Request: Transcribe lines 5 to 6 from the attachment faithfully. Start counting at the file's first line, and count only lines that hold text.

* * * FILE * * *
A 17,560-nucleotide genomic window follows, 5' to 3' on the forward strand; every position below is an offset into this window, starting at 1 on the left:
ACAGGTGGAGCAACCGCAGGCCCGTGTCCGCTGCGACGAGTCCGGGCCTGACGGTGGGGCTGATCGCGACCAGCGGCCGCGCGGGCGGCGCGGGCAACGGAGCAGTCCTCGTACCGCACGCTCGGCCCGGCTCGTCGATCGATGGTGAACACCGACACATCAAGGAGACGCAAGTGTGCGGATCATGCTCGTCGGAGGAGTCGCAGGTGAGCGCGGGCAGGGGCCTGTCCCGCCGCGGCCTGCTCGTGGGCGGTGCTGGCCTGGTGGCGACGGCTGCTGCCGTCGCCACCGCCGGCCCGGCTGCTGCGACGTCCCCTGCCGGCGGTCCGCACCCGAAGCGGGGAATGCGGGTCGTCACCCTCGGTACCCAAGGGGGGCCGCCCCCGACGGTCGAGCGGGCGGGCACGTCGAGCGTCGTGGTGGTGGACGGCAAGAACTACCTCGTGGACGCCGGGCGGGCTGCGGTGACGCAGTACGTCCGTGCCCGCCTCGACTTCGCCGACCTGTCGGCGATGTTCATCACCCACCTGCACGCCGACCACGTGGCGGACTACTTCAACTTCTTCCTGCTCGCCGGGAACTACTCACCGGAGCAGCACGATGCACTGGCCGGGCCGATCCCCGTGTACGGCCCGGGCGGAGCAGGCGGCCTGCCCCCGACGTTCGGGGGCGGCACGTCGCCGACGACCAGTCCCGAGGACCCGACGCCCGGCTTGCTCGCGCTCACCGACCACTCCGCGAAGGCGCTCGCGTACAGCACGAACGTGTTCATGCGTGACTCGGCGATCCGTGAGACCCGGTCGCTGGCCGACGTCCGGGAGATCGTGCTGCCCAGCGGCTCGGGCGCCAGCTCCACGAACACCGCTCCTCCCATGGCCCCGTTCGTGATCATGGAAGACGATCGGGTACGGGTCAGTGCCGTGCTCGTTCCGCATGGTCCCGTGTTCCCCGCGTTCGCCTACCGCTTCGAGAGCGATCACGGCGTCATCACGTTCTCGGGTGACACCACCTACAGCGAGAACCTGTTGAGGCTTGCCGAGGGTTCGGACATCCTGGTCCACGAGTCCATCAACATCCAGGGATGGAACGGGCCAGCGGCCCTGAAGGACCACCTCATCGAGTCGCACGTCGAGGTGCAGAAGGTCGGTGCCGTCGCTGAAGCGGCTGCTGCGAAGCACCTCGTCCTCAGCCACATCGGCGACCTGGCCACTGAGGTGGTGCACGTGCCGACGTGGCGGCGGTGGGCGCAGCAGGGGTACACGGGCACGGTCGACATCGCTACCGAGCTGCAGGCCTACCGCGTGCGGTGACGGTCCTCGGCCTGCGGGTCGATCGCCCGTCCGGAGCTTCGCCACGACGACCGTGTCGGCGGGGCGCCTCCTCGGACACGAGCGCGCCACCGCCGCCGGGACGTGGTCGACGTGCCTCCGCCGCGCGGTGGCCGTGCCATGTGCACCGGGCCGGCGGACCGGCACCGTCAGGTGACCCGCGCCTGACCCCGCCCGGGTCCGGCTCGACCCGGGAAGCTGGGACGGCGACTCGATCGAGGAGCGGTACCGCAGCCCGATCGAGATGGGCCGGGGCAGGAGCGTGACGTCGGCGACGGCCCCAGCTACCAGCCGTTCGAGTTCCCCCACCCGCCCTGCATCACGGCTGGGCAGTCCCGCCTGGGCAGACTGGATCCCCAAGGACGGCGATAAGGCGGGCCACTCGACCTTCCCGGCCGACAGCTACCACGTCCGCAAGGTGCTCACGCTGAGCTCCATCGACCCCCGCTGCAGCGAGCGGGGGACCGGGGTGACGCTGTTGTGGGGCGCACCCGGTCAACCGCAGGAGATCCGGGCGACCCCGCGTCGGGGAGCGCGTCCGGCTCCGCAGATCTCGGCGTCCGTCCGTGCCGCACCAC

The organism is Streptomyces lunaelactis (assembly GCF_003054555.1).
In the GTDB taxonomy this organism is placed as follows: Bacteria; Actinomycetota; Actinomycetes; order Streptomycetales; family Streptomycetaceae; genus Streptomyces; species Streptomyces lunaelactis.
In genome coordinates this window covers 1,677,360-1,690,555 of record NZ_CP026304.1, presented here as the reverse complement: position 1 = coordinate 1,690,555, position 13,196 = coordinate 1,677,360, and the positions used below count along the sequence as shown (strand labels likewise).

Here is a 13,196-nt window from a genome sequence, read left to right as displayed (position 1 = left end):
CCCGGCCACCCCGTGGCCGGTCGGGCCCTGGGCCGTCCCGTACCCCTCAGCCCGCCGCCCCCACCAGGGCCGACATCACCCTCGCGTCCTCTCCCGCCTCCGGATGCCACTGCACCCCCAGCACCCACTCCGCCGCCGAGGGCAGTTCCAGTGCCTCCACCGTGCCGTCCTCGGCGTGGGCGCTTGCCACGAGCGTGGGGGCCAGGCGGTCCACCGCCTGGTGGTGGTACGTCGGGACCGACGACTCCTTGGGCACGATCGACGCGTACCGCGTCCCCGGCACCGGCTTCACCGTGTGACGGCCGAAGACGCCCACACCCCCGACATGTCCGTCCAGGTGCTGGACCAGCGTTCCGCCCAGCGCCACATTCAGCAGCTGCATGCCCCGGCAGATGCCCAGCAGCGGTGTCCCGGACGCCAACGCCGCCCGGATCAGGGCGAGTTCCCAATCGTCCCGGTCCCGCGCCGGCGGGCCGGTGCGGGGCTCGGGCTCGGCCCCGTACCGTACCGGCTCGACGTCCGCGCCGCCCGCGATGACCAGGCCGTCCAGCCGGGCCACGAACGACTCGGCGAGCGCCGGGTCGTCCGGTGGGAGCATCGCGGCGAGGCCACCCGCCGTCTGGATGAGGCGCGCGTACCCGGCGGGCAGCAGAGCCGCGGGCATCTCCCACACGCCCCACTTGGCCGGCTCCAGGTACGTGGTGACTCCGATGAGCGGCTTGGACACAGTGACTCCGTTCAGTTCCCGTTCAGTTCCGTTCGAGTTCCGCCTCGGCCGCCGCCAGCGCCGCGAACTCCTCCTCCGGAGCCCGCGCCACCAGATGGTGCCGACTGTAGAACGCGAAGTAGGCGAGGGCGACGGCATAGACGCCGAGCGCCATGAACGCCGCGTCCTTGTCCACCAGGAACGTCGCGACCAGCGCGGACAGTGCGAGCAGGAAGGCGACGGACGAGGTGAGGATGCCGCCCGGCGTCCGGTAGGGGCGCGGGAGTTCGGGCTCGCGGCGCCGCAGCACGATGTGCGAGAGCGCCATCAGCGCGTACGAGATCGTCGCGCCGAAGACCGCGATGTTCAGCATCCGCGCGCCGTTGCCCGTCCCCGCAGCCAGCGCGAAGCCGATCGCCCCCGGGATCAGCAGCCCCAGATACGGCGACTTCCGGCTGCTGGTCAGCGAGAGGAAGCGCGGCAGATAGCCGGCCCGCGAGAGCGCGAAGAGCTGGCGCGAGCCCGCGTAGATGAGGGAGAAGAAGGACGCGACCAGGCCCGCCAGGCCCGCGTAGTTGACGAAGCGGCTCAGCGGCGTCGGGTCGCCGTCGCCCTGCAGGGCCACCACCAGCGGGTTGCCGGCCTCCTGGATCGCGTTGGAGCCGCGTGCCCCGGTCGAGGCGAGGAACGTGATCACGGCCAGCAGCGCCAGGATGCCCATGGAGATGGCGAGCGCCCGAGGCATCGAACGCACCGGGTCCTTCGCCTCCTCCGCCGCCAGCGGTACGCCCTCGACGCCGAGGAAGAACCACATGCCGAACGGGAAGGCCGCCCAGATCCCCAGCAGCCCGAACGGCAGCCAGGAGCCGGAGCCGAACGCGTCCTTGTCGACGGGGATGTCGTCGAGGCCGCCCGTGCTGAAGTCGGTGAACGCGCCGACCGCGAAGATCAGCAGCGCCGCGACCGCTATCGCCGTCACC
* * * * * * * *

In genome coordinates this window covers 1,677,360-1,690,555 of record NZ_CP026304.1, presented here as the reverse complement: position 1 = coordinate 1,690,555, position 13,196 = coordinate 1,677,360, and the positions used below count along the sequence as shown (strand labels likewise).

Here is a 13,196-nt window from a genome sequence, read left to right as displayed (position 1 = left end):